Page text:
Machiavelli: The most misunderstood philosopher


Machiavelli is often seen as supporting unchecked selfishness and ruthless dictatorship, a man who supports the idea that “might makes right”. But that is a rather misleading view of Machiavelli. Here, I will dismantle or explain several of his ideas, which have often been misunderstood:

  1. Type of government. The Prince is often seen as Machiavelli’s crowning work, but we must remember that it was as much (if not moreso) a job application as it was a writing on his own political philosophy. In fact, as we can see in Discourses on Livy, Machiavelli supported a Republic, albeit one where the state held a large portion of power. This Authoritarian Democracy, if you will, was a cornerstone of Machiavelli’s ideas. While he indeed saw the general public as fickle and untrustworthy, he also saw that if a ruler produced good results (the ends justify the means), then the people would keep him in power

  2. Selfishness. Unlike Ayn Rand, Machiavelli did not see the empowerment of the self as the ultimate goal for a politician, but rather merely a means to ensure the stability and long-term welfare of society. Machiavelli saw humans as tending to act in their own interests, and thus saw it necessary for a leader to appeal to that short-term self interest solely to gain power. Beyond gaining and maintaining power, however, appealing to the short-term interests of the people was not a goal for Machiavelli. Rather, the goal was the long-term security and welfare of the people and the state.

  3. Use of Machiavellian tactics. Machiavelli saw politics in the same vain as warfare, and thus saw the same tactics of misdirection, deceit, and ruthlessness as acceptable in both. However, this did not, in his mind, extend to things such as one’s personal life, where ethics and promises were indeed important. The distinction between the personal world, where promises were to be upheld and friends treated as such, and the worlds of warfare, business, and politics, where the means only mattered in so much as they led to proper ends, was a key part of his ideas which must be kept in mind.

  4. Might makes right. The Ends Justify the Means, tis better to be feared than loved if both are not possible; these are all very famous ideas of Machiavelli. But Machiavelli was not one for unnecessary cruelty or power for its own sake, something which separates him from philosophers like Ayn Rand. Machiavelli saw the ends as justifying the means only in so that the ends themselves were indeed proportionally beneficial. To him, slaughtering a group of innocents may be justified if it prevented a civil war, but unjust if it was done purely for its own sake. Might is a vector for positive change, not an ends unto itself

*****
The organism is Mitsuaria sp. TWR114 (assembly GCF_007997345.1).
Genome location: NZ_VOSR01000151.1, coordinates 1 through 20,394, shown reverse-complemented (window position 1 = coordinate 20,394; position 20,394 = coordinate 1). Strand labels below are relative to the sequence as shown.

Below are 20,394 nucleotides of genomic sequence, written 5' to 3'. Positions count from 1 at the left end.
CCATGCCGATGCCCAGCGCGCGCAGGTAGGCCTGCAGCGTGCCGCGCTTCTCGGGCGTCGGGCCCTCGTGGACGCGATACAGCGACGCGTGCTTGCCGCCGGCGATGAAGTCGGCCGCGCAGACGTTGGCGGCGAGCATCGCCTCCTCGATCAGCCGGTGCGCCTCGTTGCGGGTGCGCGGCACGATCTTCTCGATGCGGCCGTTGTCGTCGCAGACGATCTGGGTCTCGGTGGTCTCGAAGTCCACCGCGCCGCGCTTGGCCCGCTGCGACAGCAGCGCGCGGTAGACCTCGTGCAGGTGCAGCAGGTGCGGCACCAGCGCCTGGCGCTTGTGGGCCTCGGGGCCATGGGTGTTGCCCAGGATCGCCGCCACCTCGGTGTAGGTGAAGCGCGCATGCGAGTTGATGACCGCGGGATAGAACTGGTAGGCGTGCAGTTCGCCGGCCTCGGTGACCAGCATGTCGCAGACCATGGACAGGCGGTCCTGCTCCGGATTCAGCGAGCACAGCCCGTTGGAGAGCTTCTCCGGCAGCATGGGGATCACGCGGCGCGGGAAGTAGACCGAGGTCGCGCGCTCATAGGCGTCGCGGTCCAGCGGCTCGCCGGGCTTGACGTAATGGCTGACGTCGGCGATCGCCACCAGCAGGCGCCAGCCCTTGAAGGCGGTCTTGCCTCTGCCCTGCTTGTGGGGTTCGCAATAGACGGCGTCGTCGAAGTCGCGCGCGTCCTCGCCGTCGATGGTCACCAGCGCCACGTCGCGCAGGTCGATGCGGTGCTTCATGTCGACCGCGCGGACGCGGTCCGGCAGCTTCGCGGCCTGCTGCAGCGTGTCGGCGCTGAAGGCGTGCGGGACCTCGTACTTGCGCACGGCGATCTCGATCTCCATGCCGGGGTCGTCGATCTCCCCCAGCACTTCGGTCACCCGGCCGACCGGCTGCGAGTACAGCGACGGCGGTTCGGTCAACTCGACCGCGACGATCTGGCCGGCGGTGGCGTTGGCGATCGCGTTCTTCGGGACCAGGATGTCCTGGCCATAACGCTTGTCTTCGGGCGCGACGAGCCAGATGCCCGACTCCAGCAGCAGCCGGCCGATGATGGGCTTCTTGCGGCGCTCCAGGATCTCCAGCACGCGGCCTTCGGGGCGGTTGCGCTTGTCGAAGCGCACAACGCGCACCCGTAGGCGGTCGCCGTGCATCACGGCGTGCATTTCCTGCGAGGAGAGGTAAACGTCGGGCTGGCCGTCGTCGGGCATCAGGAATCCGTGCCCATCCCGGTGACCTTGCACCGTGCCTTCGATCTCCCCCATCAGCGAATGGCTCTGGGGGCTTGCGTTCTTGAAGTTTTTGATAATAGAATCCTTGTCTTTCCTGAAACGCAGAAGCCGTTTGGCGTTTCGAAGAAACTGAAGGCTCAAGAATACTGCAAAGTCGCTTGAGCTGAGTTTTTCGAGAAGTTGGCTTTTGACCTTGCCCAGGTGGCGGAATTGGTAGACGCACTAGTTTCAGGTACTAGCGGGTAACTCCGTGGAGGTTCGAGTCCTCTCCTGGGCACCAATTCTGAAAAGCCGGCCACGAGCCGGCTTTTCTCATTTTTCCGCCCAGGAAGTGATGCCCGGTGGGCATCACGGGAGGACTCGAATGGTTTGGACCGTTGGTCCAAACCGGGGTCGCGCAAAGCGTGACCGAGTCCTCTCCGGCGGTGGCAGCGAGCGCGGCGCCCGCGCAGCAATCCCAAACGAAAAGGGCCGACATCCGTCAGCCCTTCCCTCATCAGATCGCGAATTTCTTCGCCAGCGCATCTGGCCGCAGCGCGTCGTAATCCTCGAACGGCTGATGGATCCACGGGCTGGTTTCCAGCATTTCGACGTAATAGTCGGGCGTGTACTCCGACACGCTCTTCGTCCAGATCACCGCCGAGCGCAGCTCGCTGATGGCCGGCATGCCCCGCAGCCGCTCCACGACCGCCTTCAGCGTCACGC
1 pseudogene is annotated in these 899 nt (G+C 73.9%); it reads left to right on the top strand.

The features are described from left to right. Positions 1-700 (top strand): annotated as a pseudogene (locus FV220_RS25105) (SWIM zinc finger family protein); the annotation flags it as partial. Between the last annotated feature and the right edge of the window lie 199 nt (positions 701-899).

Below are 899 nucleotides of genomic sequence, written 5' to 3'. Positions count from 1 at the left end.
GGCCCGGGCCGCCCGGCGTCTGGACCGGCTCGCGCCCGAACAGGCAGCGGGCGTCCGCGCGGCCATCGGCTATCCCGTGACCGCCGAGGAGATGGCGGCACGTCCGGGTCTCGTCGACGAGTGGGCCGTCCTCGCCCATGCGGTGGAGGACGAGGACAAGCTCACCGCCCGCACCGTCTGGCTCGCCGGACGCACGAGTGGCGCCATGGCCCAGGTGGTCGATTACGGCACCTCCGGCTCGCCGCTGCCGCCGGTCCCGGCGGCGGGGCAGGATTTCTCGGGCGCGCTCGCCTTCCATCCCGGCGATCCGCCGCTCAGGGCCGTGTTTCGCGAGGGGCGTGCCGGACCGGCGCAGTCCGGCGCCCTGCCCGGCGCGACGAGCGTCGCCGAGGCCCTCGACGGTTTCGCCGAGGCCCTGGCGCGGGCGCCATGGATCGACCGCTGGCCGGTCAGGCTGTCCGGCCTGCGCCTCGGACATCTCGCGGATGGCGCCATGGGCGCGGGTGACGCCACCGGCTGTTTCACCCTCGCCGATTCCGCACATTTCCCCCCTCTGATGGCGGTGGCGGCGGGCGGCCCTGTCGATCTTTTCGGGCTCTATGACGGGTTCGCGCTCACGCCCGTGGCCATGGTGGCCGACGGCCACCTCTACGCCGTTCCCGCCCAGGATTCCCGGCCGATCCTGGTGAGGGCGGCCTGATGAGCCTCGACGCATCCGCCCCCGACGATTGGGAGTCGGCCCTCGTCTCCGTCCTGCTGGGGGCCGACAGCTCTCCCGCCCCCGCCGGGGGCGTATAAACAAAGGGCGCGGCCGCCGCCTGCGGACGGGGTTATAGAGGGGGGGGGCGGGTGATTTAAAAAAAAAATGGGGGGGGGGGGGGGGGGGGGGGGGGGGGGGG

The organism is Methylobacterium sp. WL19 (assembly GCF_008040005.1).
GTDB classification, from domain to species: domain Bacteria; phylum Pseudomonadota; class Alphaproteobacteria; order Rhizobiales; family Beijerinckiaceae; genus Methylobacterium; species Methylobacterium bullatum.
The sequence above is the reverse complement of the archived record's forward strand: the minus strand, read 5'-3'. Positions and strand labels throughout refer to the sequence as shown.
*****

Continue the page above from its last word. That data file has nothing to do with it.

Now, let’s look at what I would consider to be a good example of a Machiavellian leader: Joseph Broz Tito. Tito was both feared and loved by his people. He was, on one hand, a brutal dictator who repressed political opponents, covered up wartime memories, and persecuted religious groups. However, he did these things since their existences would destabilize the state. Yet despite being such a brutal dictator, Tito still increased the quality of life of the average Yugoslav citizen immensely. Tito drew his support from the people because they knew that despite his cruelty, he indeed maintained their best interests. Unfortunately, he made the same mistake as so many Machiavellian leaders would (Otto von Bismarck, Cesare Borgia, etc.) in failing to set up a succession plan their legacies would not last. You need to have a solid plan of succession, and you need to set up someone who will not only carry on your legacy but be able to adapt should circumstances change. This is the second reason why Yugoslavia failed: It was too reliant on the cold war balance of powers. When the Cold War ended, the foreign aid dried up, and the Yugoslav economy fell apart. The same problem occurred with Venezuela and the Oil Market, but in their case they should have predicted it, since unlike the end of the Cold War, the instability of the oil market was inevitable.

Machiavelli is misunderstood because while he did indeed endorse actions of cruelty, deceit, and manipulation, he did so only in that these actions actually benefited the state and the people in the long term (hence why Objectivism is not Machiavellian). Machiavelli also rejected ideology, seeing it as petty and unrealistic (hence why Fascism is not Machiavellian either). The ends only justify the means if the means themselves are worthwhile.